After the War
After World War II, Austria was again separated from Germany. Austria's best result came in 1954 with a team starring midfielder Ernst Ocwirk. They lost in the semi-finals 6–1 to eventual champions Germany, but finished third after beating defending champions Uruguay 3–1. This remains their best result ever, and unfortunately the last time for decades that Austria reached the end round of a major tournament. Over the years, a strong yet mainly lopsided rivalry with Germany developed.
At the 1958 World Cup in Sweden, the Austrian team was a disappointment. Defeats to the eventual champions Brazil, the emerging Soviet Union and a draw against a weakened England (who were rebuilding after the loss of several of their key players due to an air disaster) prevented the team to reach the next round. Still holding to the great popularity in the country, under new coach Decker again made an international sensation in the era. In front of a record crowd of over 90,000 spectators, made possible by the expansion of the Prater Stadium, the team could beat 3–1 to Soviet Union and Spain 3–0. Due to lack of money, however, Austria decided not to participate at the 1962 World Cup in Chile, and the team fell apart. Abrupt end of Austria’s success in the postwar period eventually formed the clear 0–6 loss against Czechoslovakia in 1962, of which many players and also Karl Decker did not recover.
After the end of Decker era, the team was unable for a long time to connect to the old successes; these were limited mostly only to surprise victories in individual games. Due to the great popularity of the Austrian team, on 20 October 1965, Austria succeeded as the third team of the continent to defeat the English national team at home. Two goals in a 3–2 victory achieved Toni Fritsch, who was nicknamed "Wembley Toni" then. In the same year, however, Austria failed to qualify for the first time to the World Cup in the 1966 edition, ending third against a still-strong Hungary and the GDR; they only got a draw. In the summer of 1968, Leopold Šťastný, the Slovak successful coach of the Wacker Innsbruck, took over the national football team. Despite failing to qualify for the 1970 World Cup, the new coach emphasized on developing new players, rather than relying in the old ground. Supported by a large football euphoria, Austria came very close to qualify to the 1974 World Cup in Germany. The qualifying round of the Austrian team decided on points and goal difference with the same with Sweden in the first place, so that a play between these two teams to qualify in Gelsenkirchen should be discharged. In order to have enough time to prepare, a championship round was exposed and covered the quarter in Germany five days before the playoff. On snow-covered ground, the team lost but with 1–2, besides, numerous missed chances, hit the bar, among other things, the gate lintel. The team also remained undefeated.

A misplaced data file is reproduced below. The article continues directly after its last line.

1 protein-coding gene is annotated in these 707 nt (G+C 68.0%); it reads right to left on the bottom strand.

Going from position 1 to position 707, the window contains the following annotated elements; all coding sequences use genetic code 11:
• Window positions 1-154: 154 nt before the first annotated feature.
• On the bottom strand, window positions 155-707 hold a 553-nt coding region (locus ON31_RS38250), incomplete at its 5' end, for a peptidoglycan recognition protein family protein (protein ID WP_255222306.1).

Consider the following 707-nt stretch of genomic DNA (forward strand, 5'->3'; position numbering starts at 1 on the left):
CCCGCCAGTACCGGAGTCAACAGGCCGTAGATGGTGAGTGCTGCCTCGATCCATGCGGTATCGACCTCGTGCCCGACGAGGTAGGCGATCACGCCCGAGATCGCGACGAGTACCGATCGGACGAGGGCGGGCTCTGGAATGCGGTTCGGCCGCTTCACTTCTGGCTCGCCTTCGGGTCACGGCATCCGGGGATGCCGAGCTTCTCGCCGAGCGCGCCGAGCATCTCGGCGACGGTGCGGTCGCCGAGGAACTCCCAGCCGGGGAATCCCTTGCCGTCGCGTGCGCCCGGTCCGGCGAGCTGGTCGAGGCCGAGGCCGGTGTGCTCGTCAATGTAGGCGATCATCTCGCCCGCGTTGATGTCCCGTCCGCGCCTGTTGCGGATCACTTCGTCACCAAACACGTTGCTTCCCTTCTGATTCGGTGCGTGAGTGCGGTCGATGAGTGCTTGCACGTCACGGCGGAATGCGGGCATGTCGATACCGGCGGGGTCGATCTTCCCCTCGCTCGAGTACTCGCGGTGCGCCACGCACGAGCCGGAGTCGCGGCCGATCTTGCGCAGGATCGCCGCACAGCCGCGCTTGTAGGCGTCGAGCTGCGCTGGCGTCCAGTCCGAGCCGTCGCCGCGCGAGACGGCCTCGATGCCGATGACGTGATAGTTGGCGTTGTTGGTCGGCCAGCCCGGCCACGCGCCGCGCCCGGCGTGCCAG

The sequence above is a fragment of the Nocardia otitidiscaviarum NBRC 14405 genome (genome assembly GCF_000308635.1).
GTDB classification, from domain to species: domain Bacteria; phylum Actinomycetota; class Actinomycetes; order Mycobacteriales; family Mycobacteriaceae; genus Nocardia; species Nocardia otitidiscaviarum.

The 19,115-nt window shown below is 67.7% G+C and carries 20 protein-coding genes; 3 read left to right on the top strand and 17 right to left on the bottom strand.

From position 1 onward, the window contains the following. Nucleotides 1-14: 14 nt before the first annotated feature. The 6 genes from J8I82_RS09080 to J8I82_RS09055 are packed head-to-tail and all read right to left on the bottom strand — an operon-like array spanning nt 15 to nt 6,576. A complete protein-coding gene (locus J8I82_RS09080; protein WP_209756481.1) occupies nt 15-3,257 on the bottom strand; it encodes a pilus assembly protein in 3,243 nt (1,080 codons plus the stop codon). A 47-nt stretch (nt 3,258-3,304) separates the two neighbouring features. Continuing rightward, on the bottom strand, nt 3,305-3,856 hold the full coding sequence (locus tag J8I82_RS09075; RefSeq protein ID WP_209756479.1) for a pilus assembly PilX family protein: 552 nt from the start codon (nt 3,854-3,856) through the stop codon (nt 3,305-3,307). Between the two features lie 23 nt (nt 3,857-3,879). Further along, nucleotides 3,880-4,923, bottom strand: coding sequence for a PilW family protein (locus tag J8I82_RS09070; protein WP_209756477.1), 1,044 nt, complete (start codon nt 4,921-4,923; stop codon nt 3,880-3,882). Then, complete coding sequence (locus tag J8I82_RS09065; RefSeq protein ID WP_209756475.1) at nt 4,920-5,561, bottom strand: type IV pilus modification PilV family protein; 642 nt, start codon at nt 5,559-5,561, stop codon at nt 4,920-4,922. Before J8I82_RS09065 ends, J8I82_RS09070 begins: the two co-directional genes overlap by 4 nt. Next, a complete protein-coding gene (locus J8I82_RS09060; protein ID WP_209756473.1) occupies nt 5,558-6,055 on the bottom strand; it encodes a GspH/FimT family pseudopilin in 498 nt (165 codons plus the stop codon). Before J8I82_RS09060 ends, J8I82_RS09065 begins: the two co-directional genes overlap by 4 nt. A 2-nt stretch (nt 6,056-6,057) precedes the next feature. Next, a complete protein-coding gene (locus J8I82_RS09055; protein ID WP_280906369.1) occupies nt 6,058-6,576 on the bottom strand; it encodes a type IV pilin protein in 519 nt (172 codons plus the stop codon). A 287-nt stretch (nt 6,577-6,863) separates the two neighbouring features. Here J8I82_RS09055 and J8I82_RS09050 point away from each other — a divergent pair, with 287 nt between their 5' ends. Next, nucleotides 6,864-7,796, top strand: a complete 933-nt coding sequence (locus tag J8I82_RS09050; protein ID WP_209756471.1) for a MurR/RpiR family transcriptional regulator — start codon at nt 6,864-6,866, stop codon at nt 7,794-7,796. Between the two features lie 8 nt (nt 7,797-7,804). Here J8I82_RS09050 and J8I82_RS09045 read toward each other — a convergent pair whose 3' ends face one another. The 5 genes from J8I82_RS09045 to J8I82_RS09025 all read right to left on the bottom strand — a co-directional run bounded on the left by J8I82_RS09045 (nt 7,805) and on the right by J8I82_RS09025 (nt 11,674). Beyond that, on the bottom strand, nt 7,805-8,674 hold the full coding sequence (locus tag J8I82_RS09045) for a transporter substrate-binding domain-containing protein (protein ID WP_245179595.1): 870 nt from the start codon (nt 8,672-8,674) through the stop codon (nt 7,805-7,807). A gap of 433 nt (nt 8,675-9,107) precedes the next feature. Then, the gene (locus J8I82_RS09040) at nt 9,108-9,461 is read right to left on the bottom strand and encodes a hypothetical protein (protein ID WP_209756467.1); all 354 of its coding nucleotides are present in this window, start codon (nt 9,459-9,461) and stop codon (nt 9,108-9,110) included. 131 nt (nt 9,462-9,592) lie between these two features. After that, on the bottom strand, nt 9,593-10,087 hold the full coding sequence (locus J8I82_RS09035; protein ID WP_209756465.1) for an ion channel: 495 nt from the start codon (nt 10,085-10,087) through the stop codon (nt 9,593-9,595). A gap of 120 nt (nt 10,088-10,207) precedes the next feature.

1970s and 1980s
Anchored by Herbert Prohaska and striker Hans Krankl, backed up by Bruno Pezzey, Austria reached the World Cup in 1978 and 1982 and both times reached the second round, held in team group games that replaced the knock-out quarter-finals. This Austria team, coached by Helmut Senekowitsch, is widely regarded as the best post-WWII Austrian football team ever.